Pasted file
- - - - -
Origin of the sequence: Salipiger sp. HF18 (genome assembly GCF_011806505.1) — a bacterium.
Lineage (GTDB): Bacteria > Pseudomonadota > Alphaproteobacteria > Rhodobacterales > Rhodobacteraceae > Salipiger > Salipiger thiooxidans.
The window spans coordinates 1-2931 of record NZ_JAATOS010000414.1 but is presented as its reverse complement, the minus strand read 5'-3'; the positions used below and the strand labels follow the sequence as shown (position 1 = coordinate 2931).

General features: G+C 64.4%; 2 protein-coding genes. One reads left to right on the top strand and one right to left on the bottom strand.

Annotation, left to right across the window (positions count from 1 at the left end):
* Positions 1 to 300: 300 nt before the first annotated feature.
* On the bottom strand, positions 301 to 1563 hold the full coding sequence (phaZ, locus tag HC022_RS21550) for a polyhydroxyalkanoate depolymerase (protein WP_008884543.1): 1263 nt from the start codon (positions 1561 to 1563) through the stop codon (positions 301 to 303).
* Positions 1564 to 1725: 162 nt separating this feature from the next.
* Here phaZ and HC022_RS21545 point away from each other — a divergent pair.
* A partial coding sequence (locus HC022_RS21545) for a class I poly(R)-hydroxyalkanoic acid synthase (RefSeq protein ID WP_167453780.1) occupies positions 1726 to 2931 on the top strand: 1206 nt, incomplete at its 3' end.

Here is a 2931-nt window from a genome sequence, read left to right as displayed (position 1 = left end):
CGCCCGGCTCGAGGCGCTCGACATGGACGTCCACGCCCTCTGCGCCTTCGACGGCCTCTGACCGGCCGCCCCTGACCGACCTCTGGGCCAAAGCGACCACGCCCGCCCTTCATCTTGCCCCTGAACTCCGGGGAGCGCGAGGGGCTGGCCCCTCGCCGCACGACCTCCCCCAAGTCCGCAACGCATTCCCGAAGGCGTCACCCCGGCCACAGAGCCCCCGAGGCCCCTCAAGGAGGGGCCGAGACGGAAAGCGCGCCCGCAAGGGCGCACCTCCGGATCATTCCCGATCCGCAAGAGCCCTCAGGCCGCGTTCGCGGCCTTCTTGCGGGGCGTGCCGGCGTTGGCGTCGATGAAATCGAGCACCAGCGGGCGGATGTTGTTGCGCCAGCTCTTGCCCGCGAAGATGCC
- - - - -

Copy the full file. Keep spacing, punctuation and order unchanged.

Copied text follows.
Origin of the sequence: Salipiger sp. HF18 (genome assembly GCF_011806505.1) — a bacterium.
Lineage (GTDB): Bacteria > Pseudomonadota > Alphaproteobacteria > Rhodobacterales > Rhodobacteraceae > Salipiger > Salipiger thiooxidans.
The window spans coordinates 1-2931 of record NZ_JAATOS010000414.1 but is presented as its reverse complement, the minus strand read 5'-3'; the positions used below and the strand labels follow the sequence as shown (position 1 = coordinate 2931).

General features: G+C 64.4%; 2 protein-coding genes. One reads left to right on the top strand and one right to left on the bottom strand.

Annotation, left to right across the window (positions count from 1 at the left end):
* Positions 1 to 300: 300 nt before the first annotated feature.
* On the bottom strand, positions 301 to 1563 hold the full coding sequence (phaZ, locus tag HC022_RS21550) for a polyhydroxyalkanoate depolymerase (protein WP_008884543.1): 1263 nt from the start codon (positions 1561 to 1563) through the stop codon (positions 301 to 303).
* Positions 1564 to 1725: 162 nt separating this feature from the next.
* Here phaZ and HC022_RS21545 point away from each other — a divergent pair.
* A partial coding sequence (locus HC022_RS21545) for a class I poly(R)-hydroxyalkanoic acid synthase (RefSeq protein ID WP_167453780.1) occupies positions 1726 to 2931 on the top strand: 1206 nt, incomplete at its 3' end.

Here is a 2931-nt window from a genome sequence, read left to right as displayed (position 1 = left end):
CGCCCGGCTCGAGGCGCTCGACATGGACGTCCACGCCCTCTGCGCCTTCGACGGCCTCTGACCGGCCGCCCCTGACCGACCTCTGGGCCAAAGCGACCACGCCCGCCCTTCATCTTGCCCCTGAACTCCGGGGAGCGCGAGGGGCTGGCCCCTCGCCGCACGACCTCCCCCAAGTCCGCAACGCATTCCCGAAGGCGTCACCCCGGCCACAGAGCCCCCGAGGCCCCTCAAGGAGGGGCCGAGACGGAAAGCGCGCCCGCAAGGGCGCACCTCCGGATCATTCCCGATCCGCAAGAGCCCTCAGGCCGCGTTCGCGGCCTTCTTGCGGGGCGTGCCGGCGTTGGCGTCGATGAAATCGAGCACCAGCGGGCGGATGTTGTTGCGCCAGCTCTTGCCCGCGAAGATGCC